A nasty spider bit my friend Josh! Here in Bali, Indonesia, it happens more often than you’d think. Paradise has its price. But don’t worry! Josh sent a photo of the bite to his doctor over WhatsApp. Moments later, he learned the name of the right medicine. Another 30 minutes passed before the GoJek driver texted that he had left the creme at the doorstep: Josh 1, spider 0.
WhatsApp makes life easy in paradise. Want to rent a scooter? Just text and they’ll deliver. Enjoy Nasi Goreng? Reserve a table at your favorite restaurant by chat. Book a spot at yoga? Write. Extend your room? You get the point… Everything is done on chat. WhatsApp is the operating system of small business.
Messages with benefits
Imagine all the benefits of texting versus calling. Chat is so simple and fast. When was the last time you tried to change your rental car reservation over the phone, and how much did you enjoy the experience? Here, it literally takes five seconds (eight if you’re currently sitting on the vehicle).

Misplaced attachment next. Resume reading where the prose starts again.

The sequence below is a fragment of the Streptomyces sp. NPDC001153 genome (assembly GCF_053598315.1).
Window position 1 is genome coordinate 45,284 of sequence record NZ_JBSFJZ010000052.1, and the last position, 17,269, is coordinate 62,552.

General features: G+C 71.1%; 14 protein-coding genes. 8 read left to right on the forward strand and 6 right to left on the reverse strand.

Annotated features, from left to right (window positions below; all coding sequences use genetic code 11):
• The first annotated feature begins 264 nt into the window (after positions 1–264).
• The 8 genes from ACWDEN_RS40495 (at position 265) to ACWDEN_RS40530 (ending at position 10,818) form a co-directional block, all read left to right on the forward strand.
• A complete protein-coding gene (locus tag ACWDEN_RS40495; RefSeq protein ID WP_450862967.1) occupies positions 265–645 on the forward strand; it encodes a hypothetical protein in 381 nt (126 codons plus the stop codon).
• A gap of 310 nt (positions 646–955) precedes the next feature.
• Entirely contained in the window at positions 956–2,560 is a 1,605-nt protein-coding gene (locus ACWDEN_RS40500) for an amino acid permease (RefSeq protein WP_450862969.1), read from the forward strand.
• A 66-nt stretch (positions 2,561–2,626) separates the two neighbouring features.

Also, texting is asynchronous. You don’t disturb the scooter guy, and he doesn’t disturb you. How polite! On top, you’re not restricted to opening hours. Text in the middle of the night after three Bintang beers and expect the answer by morning.
Asynchronous communication unlocks the biggest organizational benefit of “going text”: handling peak load times. When three people call the dentist’s office with one receptionist simultaneously, two will have a bad experience (plus the receptionist, ringringring). In chat, the same person can easily handle ten parallel customers and keep the response time short.